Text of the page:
The same is reproduced below:-

“Statement of objects and reasons The Parsi Marriage and  Divorce Act  at present in force was passed in 1865. Since then circumstances have greatly altered and to some extent there has also been a change in the sentiments and views of the Parsi community. Hence a necessity for some change in the law has been felt for years. The Parsi Central Association took up the question in 1923 and appointed a Sub-Committee to suggest amendments. The Sub-Committee submitted a report which the Association got printed and circulated for opinion to most other Parsi Associations as well as prominent members of the community both in Bombay and outside.

Many suggestions were made, and among them by the Trustees of the  Bombay Parsi Panchayat who had the advantage of seeing the suggestions of others. The Central Association adopted the suggestions of the Panchayat Trustees and reprinted the whole and again circulated it. Fresh suggestions were thereupon made in the press, on the platform, by associations and individuals. These were fully considered by the Trustees as well as the Association and the present draft is the result. On the whole it represents, the views of the great majority of the community, and has been approved by leading Parsis like Sir Dinshaw E. Wacha and the late Rt. Hon. Sir Dinshaw F. Mulla.”

(ii) Chapter II of the aforesaid enactment, deals with the subject of marriages between Parsis.  Section 3 provides for requisites of a valid Parsi marriage.  Section 6  denotes a requirement of a certificate of marriage.

Chapter IV provides for a variety of matrimonial suits, wherein  Section 30  deals with suits for nullity.  Section 31  deals with suits for dissolution of marriage. The grounds for divorce are set out in  Section 32 , which is reproduced herein below:-

“32.Grounds for divorce.- Any married person may sue for divorce on any one or more of the following grounds, namely:—

(a) that the marriage has not been consummated within one year after its solemnization owing to the wilful refusal of the defendant to consummate it;

(b) that the defendant at the time of the marriage was of unsound mind and has been habitually so up to the date of the suit: Provided that divorce shall not be granted on this ground, unless the plaintiff; (1) was ignorant of the fact at the time of the marriage, and (2) has filed the suit within three years from the date of the marriage; (bb) that the defendant has been incurable of the unsound mind for a period of two years or upwards immediately preceding the filing of the suit or has been suffering continuously or intermittently from mental disorder of such kind and to such an extent that the plaintiff cannot reasonable be expected to live with the defendant. Explanation.- In this clause,-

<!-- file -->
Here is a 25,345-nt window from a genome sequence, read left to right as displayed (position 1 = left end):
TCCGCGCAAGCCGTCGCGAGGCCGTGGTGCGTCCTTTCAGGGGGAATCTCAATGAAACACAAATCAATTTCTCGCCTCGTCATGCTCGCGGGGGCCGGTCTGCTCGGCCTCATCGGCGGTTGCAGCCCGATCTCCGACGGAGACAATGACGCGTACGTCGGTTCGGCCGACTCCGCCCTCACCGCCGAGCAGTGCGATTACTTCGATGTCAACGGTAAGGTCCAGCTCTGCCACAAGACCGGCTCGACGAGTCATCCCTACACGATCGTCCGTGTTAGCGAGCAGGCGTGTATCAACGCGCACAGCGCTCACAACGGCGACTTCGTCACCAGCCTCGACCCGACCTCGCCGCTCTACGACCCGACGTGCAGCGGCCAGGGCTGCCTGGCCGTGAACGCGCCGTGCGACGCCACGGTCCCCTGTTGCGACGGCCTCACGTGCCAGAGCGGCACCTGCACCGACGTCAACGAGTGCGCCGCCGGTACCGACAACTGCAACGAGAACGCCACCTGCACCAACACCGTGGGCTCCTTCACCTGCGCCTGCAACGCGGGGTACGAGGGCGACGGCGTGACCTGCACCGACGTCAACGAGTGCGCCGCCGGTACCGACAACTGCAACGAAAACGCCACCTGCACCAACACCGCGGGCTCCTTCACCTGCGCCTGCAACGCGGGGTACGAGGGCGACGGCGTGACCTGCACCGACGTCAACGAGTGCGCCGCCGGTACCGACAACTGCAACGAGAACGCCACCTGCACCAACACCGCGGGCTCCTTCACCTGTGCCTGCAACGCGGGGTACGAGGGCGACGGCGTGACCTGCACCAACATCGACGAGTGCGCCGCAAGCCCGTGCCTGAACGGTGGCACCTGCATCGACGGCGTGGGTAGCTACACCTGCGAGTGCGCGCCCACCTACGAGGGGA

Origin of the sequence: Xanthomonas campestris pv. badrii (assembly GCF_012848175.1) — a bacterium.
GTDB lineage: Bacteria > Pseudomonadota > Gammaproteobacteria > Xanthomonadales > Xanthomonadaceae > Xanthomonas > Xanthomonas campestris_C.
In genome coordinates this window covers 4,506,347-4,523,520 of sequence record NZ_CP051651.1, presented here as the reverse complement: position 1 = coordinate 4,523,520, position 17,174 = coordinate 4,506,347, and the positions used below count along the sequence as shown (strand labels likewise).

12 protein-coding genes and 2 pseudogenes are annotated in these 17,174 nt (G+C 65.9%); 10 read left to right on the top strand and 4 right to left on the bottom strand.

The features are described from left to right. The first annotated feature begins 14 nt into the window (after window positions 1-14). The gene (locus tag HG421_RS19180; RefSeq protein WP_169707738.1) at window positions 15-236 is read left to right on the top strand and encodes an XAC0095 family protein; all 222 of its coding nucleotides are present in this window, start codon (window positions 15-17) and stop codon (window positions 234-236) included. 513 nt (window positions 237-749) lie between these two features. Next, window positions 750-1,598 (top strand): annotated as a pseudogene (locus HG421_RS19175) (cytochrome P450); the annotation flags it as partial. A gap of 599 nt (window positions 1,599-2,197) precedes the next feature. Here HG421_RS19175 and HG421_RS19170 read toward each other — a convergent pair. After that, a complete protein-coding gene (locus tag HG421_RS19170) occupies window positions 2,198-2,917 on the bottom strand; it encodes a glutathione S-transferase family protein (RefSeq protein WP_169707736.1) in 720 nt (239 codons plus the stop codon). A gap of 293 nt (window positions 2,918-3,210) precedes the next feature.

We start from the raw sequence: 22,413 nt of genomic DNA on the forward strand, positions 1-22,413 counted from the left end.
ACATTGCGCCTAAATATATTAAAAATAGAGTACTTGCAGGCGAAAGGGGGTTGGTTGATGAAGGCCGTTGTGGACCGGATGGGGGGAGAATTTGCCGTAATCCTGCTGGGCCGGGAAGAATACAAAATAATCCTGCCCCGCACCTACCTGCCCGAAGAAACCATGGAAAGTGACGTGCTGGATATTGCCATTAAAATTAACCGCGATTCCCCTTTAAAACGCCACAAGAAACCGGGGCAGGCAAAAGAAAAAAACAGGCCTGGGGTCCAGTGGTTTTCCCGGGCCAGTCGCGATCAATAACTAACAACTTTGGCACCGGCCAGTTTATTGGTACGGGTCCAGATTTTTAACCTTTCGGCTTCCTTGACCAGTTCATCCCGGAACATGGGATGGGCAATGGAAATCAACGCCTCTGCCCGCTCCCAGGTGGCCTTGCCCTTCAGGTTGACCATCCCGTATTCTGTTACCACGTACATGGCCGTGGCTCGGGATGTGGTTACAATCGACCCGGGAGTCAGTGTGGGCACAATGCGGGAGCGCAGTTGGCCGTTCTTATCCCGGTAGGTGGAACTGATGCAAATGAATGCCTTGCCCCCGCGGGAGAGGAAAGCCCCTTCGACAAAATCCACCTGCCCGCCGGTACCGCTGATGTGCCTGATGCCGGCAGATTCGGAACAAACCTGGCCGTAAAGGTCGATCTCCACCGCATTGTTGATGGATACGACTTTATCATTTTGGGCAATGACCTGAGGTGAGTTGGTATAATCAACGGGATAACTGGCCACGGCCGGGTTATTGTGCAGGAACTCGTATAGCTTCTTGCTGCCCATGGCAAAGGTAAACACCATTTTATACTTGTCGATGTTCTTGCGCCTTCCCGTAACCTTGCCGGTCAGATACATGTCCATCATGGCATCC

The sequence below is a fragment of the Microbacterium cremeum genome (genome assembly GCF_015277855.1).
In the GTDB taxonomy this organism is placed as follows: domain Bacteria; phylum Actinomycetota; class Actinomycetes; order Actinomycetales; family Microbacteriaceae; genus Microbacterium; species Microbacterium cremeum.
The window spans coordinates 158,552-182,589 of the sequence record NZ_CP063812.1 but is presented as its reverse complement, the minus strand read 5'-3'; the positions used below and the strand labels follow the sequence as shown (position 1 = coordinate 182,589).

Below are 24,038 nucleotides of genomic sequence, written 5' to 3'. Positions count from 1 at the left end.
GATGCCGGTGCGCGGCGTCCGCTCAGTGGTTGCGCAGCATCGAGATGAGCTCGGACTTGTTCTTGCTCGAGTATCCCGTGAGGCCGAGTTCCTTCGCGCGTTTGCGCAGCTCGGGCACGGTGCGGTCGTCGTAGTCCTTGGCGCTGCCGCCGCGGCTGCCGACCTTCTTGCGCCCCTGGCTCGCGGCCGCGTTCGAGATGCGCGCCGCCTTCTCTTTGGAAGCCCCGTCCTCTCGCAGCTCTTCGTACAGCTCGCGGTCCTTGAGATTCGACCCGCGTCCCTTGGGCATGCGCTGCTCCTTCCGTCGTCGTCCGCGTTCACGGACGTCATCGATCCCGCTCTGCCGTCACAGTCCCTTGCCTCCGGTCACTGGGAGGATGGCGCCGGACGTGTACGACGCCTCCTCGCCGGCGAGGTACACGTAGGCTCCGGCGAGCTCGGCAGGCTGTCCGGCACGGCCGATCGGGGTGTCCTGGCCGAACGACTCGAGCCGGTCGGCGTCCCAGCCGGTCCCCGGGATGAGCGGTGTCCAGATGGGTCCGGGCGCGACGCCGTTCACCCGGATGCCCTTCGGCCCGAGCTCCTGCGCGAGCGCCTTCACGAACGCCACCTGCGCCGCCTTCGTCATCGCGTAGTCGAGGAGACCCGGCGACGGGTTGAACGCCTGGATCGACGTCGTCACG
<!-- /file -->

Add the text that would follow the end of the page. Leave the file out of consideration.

(a) the expression “mental disorder” means mental illness, arrested or incomplete development of mind, psychopathic disorder or any other disorder or disability of mind and includes schizophrenia;

(b) the expression “psychopathic disorder” means a persistent disorder of disability of mind (whether or not including subnormality of intelligence) which results in abnormally aggressive or seriously irresponsible conduct on the part of the defendant, and whether or not it requires or is susceptible to medical treatment;

(c) that the defendant was at the time of marriage pregnant by some person other than the plaintiff:

Provided that divorce shall not be granted on this ground, unless: (1) the plaintiff was at the time of the marriage ignorant of the fact alleged, (2) the suit has been filed within two years of the date of marriage, and (3) marital intercourse has not taken place after the plaintiff came to know of the fact;

(d) that the defendant has since the marriage committed adultery or fornication or bigamy or rape or an unnatural offence: Provided that divorce shall not be granted on this ground if the suit has been filed more than two years after the plaintiff came to know of the fact;

(dd) that the defendant has since the solemnization of the marriage treated the plaintiff with cruelty or has behaved in such a way as to render it in the judgment of the Court improper to compel the plaintiff to live with the defendant:

Provided that in every suit for divorce on this ground it shall be in the discretion of the Court whether it should grant a decree for divorce or for judicial separation only;